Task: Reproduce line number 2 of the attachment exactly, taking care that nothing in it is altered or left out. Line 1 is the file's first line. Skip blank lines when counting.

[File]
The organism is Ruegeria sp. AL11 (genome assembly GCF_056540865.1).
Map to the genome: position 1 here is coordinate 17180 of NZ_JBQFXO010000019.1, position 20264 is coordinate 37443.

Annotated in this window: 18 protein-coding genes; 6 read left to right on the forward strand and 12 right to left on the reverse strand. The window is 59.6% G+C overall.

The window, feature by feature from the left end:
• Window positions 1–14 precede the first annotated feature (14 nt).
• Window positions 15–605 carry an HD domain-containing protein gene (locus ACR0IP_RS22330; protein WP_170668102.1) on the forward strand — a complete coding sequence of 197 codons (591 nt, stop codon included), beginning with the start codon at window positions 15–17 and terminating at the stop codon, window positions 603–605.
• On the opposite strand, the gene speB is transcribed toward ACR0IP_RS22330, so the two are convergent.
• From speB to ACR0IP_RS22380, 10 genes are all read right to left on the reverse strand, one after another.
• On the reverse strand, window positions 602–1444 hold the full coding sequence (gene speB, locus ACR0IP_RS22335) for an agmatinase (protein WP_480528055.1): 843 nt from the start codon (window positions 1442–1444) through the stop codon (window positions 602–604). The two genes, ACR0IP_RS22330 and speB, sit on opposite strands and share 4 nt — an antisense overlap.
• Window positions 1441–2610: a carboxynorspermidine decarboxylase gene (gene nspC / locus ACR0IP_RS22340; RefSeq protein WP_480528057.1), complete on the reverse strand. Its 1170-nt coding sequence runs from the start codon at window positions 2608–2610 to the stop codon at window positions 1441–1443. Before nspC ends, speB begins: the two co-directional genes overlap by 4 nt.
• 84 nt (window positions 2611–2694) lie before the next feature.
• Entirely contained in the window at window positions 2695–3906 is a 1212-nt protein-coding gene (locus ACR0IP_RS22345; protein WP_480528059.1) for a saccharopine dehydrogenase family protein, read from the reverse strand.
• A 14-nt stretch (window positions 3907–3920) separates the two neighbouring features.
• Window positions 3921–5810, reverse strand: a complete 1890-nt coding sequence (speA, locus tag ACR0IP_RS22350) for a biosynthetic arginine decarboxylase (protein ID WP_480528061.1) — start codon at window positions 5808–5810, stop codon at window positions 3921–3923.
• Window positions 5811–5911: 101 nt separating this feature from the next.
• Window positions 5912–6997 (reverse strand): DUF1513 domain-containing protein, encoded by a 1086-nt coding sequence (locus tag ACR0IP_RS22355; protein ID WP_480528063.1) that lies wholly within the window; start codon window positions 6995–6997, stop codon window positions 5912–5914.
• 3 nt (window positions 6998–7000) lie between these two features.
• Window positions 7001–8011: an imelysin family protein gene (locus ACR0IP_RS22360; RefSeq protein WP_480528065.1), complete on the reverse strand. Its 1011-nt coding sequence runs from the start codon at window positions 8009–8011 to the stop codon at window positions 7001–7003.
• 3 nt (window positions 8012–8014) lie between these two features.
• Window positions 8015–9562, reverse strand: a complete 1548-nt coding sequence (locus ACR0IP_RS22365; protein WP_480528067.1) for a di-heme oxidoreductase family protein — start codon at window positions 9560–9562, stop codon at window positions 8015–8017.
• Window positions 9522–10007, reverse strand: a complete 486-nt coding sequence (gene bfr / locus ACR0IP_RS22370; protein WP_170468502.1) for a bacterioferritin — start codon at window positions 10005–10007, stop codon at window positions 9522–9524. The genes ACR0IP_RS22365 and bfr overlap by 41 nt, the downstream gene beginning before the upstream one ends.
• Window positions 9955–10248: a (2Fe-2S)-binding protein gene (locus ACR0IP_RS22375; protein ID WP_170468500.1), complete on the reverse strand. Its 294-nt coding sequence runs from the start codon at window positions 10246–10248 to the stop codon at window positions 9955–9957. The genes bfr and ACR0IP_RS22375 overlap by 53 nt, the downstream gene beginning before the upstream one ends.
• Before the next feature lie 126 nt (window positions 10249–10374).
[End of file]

Map to the genome: position 1 here is coordinate 17180 of NZ_JBQFXO010000019.1, position 20264 is coordinate 37443.